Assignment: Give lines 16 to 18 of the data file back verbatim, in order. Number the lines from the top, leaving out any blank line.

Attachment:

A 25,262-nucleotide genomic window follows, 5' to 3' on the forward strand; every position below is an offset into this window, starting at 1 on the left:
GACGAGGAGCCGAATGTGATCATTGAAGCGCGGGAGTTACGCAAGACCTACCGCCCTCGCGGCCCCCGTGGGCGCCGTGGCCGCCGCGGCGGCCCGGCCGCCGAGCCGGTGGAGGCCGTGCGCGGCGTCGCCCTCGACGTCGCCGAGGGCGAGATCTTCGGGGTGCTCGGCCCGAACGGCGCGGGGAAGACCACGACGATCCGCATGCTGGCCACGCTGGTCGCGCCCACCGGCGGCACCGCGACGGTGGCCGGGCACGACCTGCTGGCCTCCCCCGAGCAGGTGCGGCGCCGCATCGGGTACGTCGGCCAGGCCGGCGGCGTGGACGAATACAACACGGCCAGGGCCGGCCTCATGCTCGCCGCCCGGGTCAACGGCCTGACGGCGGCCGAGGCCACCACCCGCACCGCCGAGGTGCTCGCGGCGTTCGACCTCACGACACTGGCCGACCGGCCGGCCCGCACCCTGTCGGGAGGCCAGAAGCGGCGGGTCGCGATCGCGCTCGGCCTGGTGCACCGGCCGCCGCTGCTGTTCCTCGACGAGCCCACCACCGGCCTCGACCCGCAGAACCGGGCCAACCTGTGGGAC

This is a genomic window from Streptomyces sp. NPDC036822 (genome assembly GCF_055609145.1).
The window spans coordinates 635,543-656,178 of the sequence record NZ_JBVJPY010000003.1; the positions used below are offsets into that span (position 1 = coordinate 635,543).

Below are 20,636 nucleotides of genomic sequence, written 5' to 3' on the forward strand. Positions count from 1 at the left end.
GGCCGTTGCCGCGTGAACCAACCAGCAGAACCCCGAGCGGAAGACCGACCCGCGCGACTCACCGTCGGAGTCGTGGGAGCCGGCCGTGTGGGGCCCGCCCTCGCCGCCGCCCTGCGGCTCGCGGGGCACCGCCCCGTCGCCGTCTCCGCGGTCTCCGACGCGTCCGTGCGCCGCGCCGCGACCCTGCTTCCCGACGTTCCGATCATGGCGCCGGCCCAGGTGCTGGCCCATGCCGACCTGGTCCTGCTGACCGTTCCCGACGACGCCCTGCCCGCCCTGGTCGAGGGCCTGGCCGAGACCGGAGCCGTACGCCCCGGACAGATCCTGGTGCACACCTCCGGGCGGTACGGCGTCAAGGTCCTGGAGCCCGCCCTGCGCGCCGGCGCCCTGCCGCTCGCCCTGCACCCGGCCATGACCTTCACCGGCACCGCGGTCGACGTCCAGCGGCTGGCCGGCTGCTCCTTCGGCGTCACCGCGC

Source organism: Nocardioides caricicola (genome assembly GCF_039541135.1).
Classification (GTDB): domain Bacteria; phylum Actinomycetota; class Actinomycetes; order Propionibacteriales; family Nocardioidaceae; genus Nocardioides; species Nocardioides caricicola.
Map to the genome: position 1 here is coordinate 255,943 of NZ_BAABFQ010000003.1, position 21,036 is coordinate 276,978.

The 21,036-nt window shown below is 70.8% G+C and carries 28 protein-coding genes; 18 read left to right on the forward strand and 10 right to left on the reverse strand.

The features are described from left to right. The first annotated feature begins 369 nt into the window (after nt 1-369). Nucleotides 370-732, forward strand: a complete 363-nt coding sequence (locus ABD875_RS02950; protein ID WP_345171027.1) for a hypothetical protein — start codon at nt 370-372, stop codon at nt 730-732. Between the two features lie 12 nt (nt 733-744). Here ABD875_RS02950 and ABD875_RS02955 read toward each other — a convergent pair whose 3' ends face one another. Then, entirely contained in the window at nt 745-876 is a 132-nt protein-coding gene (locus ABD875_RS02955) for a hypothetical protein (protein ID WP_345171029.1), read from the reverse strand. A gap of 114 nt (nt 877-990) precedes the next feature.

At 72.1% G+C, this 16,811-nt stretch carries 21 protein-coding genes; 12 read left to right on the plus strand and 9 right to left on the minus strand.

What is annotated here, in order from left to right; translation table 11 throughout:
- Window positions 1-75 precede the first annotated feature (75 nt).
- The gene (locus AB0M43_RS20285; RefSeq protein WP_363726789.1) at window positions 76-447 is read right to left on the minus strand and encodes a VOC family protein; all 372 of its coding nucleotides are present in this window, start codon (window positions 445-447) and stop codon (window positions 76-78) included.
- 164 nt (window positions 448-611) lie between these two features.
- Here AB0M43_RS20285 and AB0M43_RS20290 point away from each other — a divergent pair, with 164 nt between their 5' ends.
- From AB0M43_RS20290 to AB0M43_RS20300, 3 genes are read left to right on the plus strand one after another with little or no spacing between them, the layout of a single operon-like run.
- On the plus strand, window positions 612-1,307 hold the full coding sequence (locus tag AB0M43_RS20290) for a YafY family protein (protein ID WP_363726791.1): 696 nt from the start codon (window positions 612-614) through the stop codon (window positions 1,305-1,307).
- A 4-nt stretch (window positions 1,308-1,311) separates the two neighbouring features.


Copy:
- 164 nt (window positions 448-611) lie between these two features.
- Here AB0M43_RS20285 and AB0M43_RS20290 point away from each other — a divergent pair, with 164 nt between their 5' ends.
- From AB0M43_RS20290 to AB0M43_RS20300, 3 genes are read left to right on the plus strand one after another with little or no spacing between them, the layout of a single operon-like run.